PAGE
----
An unscripted melodrama
The evidence has been heard, the verdict awaits
‘I was at the bottom of the rung … and Geoffrey was definitely at the top’ ERYN JEAN NORVILL ACTRESS AND WITNESS
The star-studded defamation trial brought by Oscar-winning actor Geoffrey Rush against The Daily Telegraph concluded yesterday, and at times there seemed to be as many fraught scenes playing out in Sydney’s federal courtroom 18C as there were on the city’s theatre stages.
The room, on the 18th level of the CBD high-rise that houses the Federal Court, is designed in muted tones: its beige carpet, padded walls and wood panelling are designed to retard noise and promote a sense of calm.
But there was nothing muted about the roiling emotions, sharp generational tensions, allegations of complicity with inappropriate behaviour and bruising crossexamination that characterised this trial.
The high-profile case pitted the testimony of one of the nation’s biggest film and theatre stars — Rush, 67 — against that of 34year-old Eryn Jean Norvill, a rising actress largely unknown outside theatre circles.
Among the rollcall of film and theatre luminaries who appeared in court on Rush’s behalf were two-time Oscar nominee Judy Davis, theatre legend Robyn Nevin, filmmaker Fred Schepisi, theatre director Neil Armfield and 85-year-old earring-sporting Hollywood agent Fred Specktor. The three-week trial has featured witnesses who wept, sang and imitated a winking emoji and Jack Nicholson while in the witness box.
Then there was the Telegraph’s 11th-hour bid to call a mystery witness who came forward after the trial began. According to the trial judge, Michael Wigney, the woman the court dubbed Witness X had worked alongside Rush on a theatre production years ago and had made (untested) allegations of a “sexual” nature against him.
However, Justice Wigney rejected the newspaper’s application to call this witness on the grounds it was “extremely” late, would delay the trial for months and cause “egregious prejudice” to Rush. He said the actor’s request for a speedy trial had been “frustrated” and “impeded” by the Telegraph’s “unsatisfactory” approach to the case.
Rush launched defamation proceedings against the Telegraph last December, one week after the newspaper published front-page articles reporting that he was the subject of a complaint of inappropriate behaviour relating to a 2015-16 Sydney Theatre Company production of King Lear.
Rush denies any wrongdoing and says the Telegraph’s articles falsely painted him as a “pervert” and “sexual predator”.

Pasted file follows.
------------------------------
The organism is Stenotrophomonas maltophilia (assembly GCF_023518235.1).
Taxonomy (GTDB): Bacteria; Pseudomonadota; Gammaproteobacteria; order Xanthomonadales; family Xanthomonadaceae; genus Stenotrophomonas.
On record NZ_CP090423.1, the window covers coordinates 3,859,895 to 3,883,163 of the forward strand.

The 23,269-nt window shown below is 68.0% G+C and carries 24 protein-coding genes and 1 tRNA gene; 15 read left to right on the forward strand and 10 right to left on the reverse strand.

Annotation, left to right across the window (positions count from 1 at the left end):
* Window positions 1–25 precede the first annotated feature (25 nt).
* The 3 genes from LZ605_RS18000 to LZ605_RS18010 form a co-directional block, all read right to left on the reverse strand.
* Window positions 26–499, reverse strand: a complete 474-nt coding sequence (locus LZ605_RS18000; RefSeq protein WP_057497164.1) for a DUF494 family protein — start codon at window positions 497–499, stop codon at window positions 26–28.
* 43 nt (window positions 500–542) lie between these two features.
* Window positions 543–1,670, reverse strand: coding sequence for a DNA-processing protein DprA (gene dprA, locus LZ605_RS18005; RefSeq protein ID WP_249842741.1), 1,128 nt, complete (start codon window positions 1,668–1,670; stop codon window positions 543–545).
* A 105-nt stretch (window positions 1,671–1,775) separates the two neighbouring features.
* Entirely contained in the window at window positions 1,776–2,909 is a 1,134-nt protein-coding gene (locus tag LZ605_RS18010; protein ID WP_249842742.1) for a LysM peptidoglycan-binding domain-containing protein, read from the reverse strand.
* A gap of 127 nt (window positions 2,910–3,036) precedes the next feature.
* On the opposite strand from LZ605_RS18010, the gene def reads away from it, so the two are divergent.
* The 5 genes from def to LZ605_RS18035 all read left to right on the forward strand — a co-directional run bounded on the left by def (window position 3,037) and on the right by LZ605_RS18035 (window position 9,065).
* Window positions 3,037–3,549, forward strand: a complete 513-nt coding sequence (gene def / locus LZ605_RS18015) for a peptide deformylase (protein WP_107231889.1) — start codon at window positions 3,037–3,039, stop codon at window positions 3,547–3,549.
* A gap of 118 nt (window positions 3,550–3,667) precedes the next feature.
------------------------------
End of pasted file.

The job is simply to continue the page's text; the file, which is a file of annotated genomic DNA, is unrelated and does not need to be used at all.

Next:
The newspaper is defending the articles on the basis its claims are true.
One of few actors to have won Academy, Emmy and Tony awards, Rush played King Lear — the Everest of Shakespearean roles — in the STC production, while Norvill played Cordelia, his youngest daughter. After King Lear wrapped up, Norvill made a confidential complaint to the STC that Rush had allegedly harassed her during the show’s run. She was not named in and did not contribute to the Telegraph’s stories but was identified months later. During the trial, the Shine and
Pirates of the Caribbean star spent three days in the witness box and said the period since the articles were published had been “the worst 11 months of my life”.
Norvill, who has won Sydney Theatre and Green Room awards for her theatre roles, had not spoken publicly about her complaint to the STC until she stepped into the witness box on day seven of the trial.
If the Telegraph’s key witness was intimidated by the fact Rush had already rolled out the big guns of Australian screen and theatre industries to back his version of events or as character witnesses, it didn’t show. Taking measured intakes of breath, Norvill looked poised and directed most of her answers to Justice Wigney.
Her most serious allegation was that Rush “deliberately” ran his fingers over her right breast as she portrayed the dead Cordelia during a preview of King Lear at Sydney’s Roslyn Packer Theatre. She told a packed courtroom: “I was on stage with my eyes closed playing a dead body, so I probably felt very trapped. Because I couldn’t do or say (anything) … I probably also felt frightened … I would have gone on high alert after that around Geoffrey.”
She claimed that after this performance, the production’s director, Armfield, gave Rush an oral note and suggested the scene should be performed in a more “paternal” way as it had become “unclear and creepy”.
When asked whether he said this, Armfield, now co-director of the Adelaide Arts Festival, testified: “I have no memory of that.”
(King Lear cast member Colin Moody had agreed to testify for the Telegraph by video link about the alleged oral note. But Justice Wigney ruled this out, saying the newspaper’s application to call Moody as a witness came too late.)
Norvill testified that Rush stroked the skin of her lower back as they waited to go on stage, called her “yummy” and “scrumptious” and regularly made hourglass or breast-groping gestures towards her.
She said she felt “belittled, embarrassed” and “shamed” after he performed a comic skit over her torso during rehearsals, which included a breast-groping gesture.
Armfield and two cast members, Nevin and Helen Buday, denied they saw Rush behave inappropriately. But a younger cast member, Mark Winter, testified that during a preview performance he “saw Geoffrey’s hand cupping around the bottom of EJ’s breast, which was something that I hadn’t seen before on stage”. Winter said he had an “unimpeded view”.